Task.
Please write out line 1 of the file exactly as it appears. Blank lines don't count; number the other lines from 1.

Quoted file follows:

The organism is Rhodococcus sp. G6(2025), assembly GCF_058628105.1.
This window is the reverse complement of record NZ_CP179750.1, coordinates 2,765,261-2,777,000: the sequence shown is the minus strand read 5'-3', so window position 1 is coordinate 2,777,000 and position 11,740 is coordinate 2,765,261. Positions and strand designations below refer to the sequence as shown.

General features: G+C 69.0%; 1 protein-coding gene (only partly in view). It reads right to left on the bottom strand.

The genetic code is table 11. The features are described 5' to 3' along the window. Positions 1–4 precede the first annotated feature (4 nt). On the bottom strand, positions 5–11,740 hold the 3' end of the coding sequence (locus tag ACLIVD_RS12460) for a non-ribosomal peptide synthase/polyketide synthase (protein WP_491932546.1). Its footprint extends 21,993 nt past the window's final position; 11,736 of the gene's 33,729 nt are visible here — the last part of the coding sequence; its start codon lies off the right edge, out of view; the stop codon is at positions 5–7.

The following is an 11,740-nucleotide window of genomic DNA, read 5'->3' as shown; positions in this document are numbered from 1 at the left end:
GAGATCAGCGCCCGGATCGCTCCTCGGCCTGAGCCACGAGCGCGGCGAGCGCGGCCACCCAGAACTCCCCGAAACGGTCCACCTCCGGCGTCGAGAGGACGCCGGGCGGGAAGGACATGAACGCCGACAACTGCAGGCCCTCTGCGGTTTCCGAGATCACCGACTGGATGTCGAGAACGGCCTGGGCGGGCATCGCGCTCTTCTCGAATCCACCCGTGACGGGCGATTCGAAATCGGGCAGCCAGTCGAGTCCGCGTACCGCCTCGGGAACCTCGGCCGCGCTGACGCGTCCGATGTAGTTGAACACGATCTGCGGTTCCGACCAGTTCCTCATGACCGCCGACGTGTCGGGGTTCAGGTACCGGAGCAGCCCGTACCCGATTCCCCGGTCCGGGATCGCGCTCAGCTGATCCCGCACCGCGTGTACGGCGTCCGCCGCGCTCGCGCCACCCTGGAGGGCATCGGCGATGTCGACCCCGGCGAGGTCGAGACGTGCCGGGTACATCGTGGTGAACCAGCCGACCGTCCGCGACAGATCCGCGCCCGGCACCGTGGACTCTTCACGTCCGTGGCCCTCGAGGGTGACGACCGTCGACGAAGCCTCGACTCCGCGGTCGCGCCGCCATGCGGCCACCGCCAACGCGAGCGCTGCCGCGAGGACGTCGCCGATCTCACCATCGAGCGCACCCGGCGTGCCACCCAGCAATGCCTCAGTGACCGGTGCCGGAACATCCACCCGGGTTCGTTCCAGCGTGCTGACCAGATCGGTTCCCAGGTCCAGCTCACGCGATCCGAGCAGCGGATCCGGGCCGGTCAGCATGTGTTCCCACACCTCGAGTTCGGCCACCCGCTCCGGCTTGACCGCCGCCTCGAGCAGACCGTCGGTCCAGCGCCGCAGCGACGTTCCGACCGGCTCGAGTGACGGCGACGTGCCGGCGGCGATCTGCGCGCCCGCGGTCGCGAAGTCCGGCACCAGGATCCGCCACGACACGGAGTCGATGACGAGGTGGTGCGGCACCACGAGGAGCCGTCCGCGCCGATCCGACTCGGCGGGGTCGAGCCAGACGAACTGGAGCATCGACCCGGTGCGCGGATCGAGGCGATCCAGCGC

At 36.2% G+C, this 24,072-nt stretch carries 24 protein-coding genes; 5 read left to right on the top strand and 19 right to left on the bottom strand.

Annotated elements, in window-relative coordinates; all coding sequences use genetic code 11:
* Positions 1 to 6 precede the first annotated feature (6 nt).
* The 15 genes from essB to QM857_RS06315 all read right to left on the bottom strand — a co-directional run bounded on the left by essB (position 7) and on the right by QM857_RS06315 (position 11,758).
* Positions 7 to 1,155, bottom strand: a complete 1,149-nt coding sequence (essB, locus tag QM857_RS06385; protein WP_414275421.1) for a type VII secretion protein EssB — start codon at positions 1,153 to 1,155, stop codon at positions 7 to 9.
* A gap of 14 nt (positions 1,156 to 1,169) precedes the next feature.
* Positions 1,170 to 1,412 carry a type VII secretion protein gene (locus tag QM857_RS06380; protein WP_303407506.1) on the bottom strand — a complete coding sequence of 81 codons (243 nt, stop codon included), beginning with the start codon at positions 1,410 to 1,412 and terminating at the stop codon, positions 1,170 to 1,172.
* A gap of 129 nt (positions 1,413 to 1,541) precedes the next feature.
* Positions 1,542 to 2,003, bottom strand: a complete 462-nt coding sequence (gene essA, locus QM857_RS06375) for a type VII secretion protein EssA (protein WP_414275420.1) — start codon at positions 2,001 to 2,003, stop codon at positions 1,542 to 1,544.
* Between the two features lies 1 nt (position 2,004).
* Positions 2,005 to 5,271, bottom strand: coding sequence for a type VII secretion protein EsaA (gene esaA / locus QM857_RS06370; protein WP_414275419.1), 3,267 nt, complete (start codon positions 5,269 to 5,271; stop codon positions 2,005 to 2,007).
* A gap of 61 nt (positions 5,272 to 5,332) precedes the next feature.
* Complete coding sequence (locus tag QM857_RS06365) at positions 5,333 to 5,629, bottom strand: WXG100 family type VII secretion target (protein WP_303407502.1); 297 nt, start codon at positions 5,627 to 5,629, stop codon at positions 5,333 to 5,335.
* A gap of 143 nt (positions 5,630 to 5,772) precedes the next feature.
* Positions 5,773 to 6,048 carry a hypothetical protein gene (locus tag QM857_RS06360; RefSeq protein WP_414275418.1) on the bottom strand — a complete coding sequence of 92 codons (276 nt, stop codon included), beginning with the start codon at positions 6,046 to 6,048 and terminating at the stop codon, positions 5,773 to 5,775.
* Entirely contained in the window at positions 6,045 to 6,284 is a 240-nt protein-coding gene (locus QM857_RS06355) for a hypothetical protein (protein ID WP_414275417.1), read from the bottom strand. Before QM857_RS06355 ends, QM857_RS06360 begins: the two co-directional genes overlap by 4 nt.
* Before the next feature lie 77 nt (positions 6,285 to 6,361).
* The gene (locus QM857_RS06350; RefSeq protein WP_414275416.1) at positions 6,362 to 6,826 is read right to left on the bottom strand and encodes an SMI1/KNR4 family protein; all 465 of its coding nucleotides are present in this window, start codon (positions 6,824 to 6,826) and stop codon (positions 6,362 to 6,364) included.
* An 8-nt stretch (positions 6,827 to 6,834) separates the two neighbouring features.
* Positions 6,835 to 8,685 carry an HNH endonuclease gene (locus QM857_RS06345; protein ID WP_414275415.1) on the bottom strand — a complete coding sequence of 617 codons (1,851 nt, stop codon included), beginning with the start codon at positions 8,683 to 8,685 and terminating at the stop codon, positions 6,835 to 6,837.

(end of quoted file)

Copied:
The organism is Rhodococcus sp. G6(2025), assembly GCF_058628105.1.